Wikidata has an item called smartphone model.
I want to get all instances of it.

QUESTION: How to get the identifiers of the instances programmatically, using the live server?

Preferably not including false positives that show up in WhatLinksHere but are in the "Wikidata:" namespace rather than the main namespace.

3 Answers 3


Your question specifies the "Mediawiki API" but this is not possible.

Wikidata has a SPARQL query service at https://query.wikidata.org

The query that you want is:

PREFIX wd: <http://www.wikidata.org/entity/>
PREFIX wdt: <http://www.wikidata.org/prop/direct/>

    ?item wdt:P31/wdt:P279* wd:Q19723451

This will list the Items that are an 'instance of'(P31) 'smartphone model'(Q19723451) or an 'instance of' a 'subclass of'(P279) 'smartphone model'(Q19723451).

  • 2
    For easier reading, can you clarify what P31, Q19723451, P279, and Q19723451 stand for ?
    – Hugo LOPEZ
    Jul 4, 2018 at 16:43
  • 3
    Direct link to query: query.wikidata.org/… Nov 20, 2020 at 22:46
  • Hugo LOPEZ - All Wikidata wiki pages that correspond to properties start with "P". All Wikidata wikipages that correspond to "Q" are items. Most pages on Wikidata are items.
    – robla
    Feb 14, 2021 at 10:11

It is not possible yet. (The task for adding it was declined due to the new SPARQL interface solving such queries.)

The best you could to today in Mediawiki API is to use action=query and props=linkshere and filter on namespace like this:


However, there is an external query tool, Wikidata query, that would do exactly what you are asking for with this query:


After running it, there is a code tab where you can get eamples on how to use the results in various platforms.

EDIT: updated status of task and changed to new query tool.

  • 1
    You may want to change the links to "https" links rather than "http" links. Also, the task that you linked to (T54385) was declined by the developers in 2018.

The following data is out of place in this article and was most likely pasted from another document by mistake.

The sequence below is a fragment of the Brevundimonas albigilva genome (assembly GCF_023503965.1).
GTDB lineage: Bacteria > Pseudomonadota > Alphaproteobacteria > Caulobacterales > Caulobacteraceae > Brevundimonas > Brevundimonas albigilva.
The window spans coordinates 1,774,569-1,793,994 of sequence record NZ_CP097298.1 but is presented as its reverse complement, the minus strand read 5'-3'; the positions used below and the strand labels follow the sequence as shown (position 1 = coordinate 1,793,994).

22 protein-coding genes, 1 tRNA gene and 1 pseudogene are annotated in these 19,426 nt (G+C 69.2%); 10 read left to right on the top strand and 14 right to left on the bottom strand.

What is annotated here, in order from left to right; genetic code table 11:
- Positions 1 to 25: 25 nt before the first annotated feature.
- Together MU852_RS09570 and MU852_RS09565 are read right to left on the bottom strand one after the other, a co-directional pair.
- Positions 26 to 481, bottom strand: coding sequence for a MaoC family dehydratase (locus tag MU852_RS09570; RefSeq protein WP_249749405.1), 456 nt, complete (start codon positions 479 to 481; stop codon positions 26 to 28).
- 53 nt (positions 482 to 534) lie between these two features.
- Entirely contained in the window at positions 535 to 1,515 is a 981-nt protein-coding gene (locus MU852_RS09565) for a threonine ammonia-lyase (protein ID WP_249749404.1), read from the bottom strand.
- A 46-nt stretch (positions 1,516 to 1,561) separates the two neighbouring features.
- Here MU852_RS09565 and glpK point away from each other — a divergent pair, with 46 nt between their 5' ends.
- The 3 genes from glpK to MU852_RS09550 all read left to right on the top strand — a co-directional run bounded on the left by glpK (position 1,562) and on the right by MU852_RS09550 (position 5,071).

– robla
    Feb 14, 2021 at 10:16
  • Why isn't using haswbstatement a valid solution? For example: https://www.wikidata.org/w/api.php?action=query&list=search&srsearch=haswbstatement:P31=Q744691
    – user8954282
    Mar 30, 2021 at 10:34
  • @S.D It is now, but not when the answer was originally written. Feel free to submit as a new answer.
    – Ainali
    Apr 25, 2021 at 20:05

A lot of the answers here are going to involve using Wikimedia's SparQL service. Mine won't. The answer is going to be: "it depends on the topic". If you're an English-language speaker, then the best thing to do is find the category for associated with the topic you want to query.

Let's take the "smartphone model" example. That (as of this writing in February 2021) is associated with Q19723451. It appears as though it has something under "Topic's main category", which is "Q20195396". That appears to be associated with "Kategorie:Smartphone (Produkt)" on German Wikipedia, so we seem to be on the right track. Weirdly, as of this writing, that seems to be marked as being "Different from (P1889)" the Wikimedia category "Category:Smartphones (Q6483807)". No matter; let's see what the English Wikipedia link gives us.

Looks like a wonderfully curated list of smartphone models: https://en.wikipedia.org/wiki/Category:Smartphones. Each page in Category:Smartphones usually has a Wikidata item associated with it (e.g. the "Fairphone 1" is associated with Q21041244). You'll get a few extra results (e.g. Fairphone is a company, not a model of smartphone), but it's usually better than trying to do a generalized query on Wikidata.

Some categories of items are mature on Wikidata, and some aren't. That's the reason I said "it depends on the topic". For many things, as of February 2021, it may still be easier to use the MediaWiki API to scrape categories on English Wikipedia rather than using Wikidata. That may change in 2022, 2023, or beyond (or even by the end of the year).

Note that Wikimedia Foundation provides regular data dumps in JSON and RDF. Rather than trying real-time queries, some use cases may be better served by downloading a data dump, and performing text processing on the text file. The text files are very large, so the use cases may be limited, but still, it's worth considering.

Hopefully, this answer is obsolete soon. Happy Valentines Day! When clicking around on Wikidata, be mindful not to accidentally stumble into the events in Chicago on Valentine's Day, 1929 (<<< Trigger warning: that link is to details about a violent crime.)

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